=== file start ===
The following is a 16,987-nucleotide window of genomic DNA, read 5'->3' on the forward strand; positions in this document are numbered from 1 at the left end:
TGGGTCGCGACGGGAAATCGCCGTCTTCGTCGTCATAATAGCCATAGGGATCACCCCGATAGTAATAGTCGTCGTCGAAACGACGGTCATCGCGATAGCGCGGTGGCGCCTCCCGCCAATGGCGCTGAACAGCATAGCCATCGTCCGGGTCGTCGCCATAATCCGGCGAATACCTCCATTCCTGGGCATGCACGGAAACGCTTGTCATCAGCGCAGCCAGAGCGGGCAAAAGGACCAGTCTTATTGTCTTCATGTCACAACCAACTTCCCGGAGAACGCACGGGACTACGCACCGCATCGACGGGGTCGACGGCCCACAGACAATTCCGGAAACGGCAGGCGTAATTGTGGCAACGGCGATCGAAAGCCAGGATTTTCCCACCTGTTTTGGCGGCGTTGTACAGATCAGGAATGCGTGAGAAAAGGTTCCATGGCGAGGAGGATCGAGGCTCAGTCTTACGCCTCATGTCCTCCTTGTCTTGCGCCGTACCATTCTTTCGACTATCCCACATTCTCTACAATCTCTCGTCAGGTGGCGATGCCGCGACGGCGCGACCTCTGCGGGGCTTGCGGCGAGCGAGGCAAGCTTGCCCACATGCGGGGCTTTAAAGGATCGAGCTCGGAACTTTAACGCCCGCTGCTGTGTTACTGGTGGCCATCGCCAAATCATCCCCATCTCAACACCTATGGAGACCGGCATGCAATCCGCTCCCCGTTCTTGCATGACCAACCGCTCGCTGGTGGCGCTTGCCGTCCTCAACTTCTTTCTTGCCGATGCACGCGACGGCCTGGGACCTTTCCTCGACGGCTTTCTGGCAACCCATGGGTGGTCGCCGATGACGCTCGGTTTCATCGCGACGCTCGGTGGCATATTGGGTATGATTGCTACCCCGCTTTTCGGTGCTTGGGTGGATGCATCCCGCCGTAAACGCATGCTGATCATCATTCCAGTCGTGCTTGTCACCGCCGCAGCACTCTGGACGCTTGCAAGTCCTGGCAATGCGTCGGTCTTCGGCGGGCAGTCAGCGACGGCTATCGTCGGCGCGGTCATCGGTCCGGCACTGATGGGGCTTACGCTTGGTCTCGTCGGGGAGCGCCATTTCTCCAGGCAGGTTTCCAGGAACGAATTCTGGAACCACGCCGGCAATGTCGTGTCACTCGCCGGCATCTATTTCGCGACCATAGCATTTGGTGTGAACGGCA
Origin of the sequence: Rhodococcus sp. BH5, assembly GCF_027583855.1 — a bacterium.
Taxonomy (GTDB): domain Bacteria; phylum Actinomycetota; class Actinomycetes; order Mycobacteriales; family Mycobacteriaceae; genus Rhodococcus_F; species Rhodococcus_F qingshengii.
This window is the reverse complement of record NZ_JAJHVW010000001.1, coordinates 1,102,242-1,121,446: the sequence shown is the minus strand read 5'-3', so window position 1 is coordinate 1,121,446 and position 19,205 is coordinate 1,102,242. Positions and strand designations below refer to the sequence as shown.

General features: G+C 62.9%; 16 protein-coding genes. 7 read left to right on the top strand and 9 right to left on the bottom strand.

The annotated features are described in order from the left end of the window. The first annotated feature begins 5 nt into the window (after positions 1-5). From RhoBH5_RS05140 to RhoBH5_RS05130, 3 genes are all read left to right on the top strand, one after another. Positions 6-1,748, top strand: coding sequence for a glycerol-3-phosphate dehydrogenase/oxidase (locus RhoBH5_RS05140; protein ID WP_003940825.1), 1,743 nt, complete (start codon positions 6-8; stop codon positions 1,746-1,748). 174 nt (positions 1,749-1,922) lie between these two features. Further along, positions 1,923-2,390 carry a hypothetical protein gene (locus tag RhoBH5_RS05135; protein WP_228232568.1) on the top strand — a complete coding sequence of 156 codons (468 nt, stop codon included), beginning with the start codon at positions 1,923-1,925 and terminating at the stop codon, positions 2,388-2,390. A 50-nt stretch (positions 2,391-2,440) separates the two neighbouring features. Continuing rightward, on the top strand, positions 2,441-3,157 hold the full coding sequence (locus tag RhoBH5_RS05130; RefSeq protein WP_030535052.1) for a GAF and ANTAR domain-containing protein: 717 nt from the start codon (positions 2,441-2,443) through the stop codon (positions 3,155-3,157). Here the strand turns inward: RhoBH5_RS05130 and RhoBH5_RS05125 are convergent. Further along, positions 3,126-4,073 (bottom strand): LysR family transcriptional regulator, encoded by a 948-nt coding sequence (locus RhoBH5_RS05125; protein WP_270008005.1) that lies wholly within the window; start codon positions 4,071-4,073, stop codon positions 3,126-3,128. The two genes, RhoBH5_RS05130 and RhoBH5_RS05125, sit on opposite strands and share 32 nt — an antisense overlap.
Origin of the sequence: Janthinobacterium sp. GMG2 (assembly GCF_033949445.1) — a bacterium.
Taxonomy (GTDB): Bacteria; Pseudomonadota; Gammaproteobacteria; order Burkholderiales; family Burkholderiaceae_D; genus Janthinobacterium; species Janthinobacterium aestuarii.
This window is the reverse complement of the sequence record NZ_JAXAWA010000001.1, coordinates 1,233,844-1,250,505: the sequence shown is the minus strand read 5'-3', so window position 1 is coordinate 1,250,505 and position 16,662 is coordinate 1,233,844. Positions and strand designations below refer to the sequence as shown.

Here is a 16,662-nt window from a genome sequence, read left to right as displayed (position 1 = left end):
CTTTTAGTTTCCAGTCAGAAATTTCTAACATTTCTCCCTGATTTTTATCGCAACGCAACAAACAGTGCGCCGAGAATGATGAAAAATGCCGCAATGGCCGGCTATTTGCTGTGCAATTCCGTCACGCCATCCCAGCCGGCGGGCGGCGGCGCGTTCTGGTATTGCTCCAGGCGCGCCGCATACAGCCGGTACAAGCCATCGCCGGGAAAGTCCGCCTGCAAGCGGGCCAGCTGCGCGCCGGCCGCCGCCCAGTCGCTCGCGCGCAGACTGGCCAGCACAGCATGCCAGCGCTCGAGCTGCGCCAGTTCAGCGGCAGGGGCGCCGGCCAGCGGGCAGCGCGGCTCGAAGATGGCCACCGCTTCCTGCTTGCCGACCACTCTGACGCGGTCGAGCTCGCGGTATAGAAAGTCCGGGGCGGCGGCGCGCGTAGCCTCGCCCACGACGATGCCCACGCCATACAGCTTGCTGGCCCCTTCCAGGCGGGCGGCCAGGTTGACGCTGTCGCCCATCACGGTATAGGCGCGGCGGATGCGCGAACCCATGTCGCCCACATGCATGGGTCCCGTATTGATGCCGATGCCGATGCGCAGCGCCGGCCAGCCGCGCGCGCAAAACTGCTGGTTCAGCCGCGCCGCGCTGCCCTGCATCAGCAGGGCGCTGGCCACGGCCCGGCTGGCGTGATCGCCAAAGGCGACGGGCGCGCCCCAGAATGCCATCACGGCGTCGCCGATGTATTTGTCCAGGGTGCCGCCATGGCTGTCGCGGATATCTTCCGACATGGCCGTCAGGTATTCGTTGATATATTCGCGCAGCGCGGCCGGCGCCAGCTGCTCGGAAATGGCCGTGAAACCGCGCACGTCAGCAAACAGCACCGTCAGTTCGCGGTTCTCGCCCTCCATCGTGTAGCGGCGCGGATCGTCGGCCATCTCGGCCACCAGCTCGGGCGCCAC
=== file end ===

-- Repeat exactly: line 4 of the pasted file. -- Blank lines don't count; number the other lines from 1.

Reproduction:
Taxonomy (GTDB): domain Bacteria; phylum Actinomycetota; class Actinomycetes; order Mycobacteriales; family Mycobacteriaceae; genus Rhodococcus_F; species Rhodococcus_F qingshengii.